But wait, there’s quirkier. I could never figure out how Rosicrucians moved the Temple of Amon from Karnak, Egypt, into suburban off Highway 101 (1664 Park Avenue). What child could resist four mummies in an authentic Egyptian tomb?

Traditionally San Jose was where to sleep rather than to work or party, with the exceptions of Adobe, Cisco, eBay and the Sharks. When its hinterland became the incubator of world IT, giants like Hewlett Packard and Apple mushroomed near Stanford and Santa Clara and Silicon Valley’s critical mass followed in the 1980s. “Are we San Franciscans mean about your town because we’re jealous?” I asked ex-mayor Tom McEnery.

As Twin Cities co-creator, McEnery was at the birth of the Intel investment in Ireland. “I don’t use the word ‘great’ about San Jose. I use the word ‘good,’ ” says McEnery. Eight years of being mayor makes for tact. “Because of Silicon Valley’s technology boom, we’re really one continuum of economic growth from San Francisco to Monterey. But if I were an aspiring actor, I’d go where Steven Spielberg might show. So if I were a venture capitalist, I’d come here.”

Walk around the high rises off the Guadalupe Parkway at the city’s centre and you’ll soon stumble on the market’s ethnic fare. Try Phonomenal, where Vietnamese spring rolls or pho beef noodles advertise the world’s biggest Vietnamese community outside Vietnam (100,500 souls). The city is home to America’s first Latino supermarket chain, Mi Pueblo: cactus salads, tortillas, chipotle guacamole (235 E Julian Street).

Walk further and you’ll trip over some glorious old-timey breakfast diner like Bill’s on Alameda, or a spaghetti joint like Peggy Sue’s at the market, or Original Joe’s, where it turns out your money will go further. Turn a corner and the dusty pink hulk of the Deco-era Hotel de Anza looms amid the luxury hotels; like the Sainte Claire it offers a genuine whiff of yesteryear.

“The great thing about San Jose and Silicon Valley is how it keeps reinventing itself,” says businessman Leslie Murdock, originally from Termonfeckin.

“Entrepreneurs recycle their success by mentoring and investing in start-ups. When I came over from Dublin in 1982, clunky computer hardware was the rage and this has iterated . . . into today’s always-connected society through smart phones and tablets.”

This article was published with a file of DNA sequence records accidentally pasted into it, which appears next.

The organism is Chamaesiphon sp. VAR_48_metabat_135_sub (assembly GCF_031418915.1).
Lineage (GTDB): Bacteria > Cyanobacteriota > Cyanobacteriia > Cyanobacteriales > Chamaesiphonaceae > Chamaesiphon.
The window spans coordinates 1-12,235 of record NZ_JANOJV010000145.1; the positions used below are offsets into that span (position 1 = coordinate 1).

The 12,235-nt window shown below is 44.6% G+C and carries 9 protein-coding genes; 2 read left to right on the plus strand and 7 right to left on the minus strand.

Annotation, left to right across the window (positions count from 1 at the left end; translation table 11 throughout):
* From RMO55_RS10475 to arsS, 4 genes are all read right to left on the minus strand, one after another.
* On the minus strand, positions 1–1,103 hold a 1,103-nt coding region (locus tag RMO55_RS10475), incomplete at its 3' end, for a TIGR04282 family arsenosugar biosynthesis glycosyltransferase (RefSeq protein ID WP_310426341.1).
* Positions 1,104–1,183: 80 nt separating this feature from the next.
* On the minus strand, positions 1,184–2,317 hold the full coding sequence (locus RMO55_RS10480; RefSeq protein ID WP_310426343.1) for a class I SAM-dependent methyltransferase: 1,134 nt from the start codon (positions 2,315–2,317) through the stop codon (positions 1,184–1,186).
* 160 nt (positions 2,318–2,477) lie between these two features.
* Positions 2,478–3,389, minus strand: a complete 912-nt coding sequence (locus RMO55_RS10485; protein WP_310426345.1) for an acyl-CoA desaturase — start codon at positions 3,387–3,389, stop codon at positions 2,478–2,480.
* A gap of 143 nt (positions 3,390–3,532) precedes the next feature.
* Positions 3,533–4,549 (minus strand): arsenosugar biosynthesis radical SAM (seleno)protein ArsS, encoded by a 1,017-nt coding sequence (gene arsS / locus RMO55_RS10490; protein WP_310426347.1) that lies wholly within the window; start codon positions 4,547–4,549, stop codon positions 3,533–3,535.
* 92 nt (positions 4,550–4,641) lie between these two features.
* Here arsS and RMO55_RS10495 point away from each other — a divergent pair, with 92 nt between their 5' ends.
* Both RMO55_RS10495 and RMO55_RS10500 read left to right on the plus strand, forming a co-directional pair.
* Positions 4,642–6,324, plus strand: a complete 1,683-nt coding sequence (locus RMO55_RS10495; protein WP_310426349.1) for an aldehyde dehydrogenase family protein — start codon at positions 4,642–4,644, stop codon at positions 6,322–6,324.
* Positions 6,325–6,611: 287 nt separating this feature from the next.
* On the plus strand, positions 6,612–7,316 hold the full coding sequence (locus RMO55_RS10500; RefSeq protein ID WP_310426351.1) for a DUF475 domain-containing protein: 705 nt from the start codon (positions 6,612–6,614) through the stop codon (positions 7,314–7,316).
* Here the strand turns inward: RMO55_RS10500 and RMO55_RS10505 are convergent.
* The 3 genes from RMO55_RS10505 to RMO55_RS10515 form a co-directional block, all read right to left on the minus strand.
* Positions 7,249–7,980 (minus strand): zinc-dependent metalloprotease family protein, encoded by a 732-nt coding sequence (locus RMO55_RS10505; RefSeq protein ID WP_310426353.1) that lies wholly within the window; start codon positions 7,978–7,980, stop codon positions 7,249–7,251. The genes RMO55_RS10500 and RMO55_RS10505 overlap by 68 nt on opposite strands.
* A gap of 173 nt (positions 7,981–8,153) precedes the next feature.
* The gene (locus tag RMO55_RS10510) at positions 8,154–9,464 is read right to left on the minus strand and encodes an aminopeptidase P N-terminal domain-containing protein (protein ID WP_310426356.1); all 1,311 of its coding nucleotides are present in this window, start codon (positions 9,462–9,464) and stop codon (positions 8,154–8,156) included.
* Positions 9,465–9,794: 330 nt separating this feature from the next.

A portrait of the city’s first American mayor, Irish-born Thomas Fallon, hangs among McEnery family photographs and memorabilia, along with president Truman and several with the Kennedys.

San Jose was where McEnery’s grandfather Patrick settled in 1901. McEnerys have lived in his house ever since.

Across the way are Fallon’s Victorian house and his predecessor Luis Peralta’s humble abode – both testament to San Jose’s earliest years.

McEnery has learned his tactfulness the hard way; as mayor he commissioned a statue of Fallon raising the US flag for $800,000. When he met firm Mexican resistance, the unveiling of Fallon got postponed until this century.

“The important alliance between San Jose and Dublin is because this is the number one location for venture capital investment in the US, with 40 per cent of all investment capital. Los Angeles isn’t number one in venture capital, San Francisco isn’t. This is!”


Higher end

Marriott is at McEnery Convention Center,
301 South Market Street,, from $289 (€222.50)

Hotel Valencia ,
355 Santana Row,, $139–$295

Fairmont Hotel,
170 South Market Street,, from $149

Slightly cheaper

Hotel Montgomery,
211 South First Street,; $109-$199

Hotel De Anza, 233 W Santa Clara Street,; $119-$270

Hyatt Sainte Claire ,
302 S Market Street,, $99-$169

San Pedro Market: affordable ethnic food. There’s one fancy place: Blush, a Martini/sushi bar.

87 North San Pedro Street,

Original Joe’s has homey food with 1950s’ vibe, 301 South 1st Street,

Bill’s Cafe: old-timey joint, famed for brunches, 2089 the Alameda at Newhall;

Santana Row: upscale food and shopping mall


Tech Museum of Innovation,

Museum of Art,

Children’s Discovery Museum,

Opera San Jose,

Raging Waters,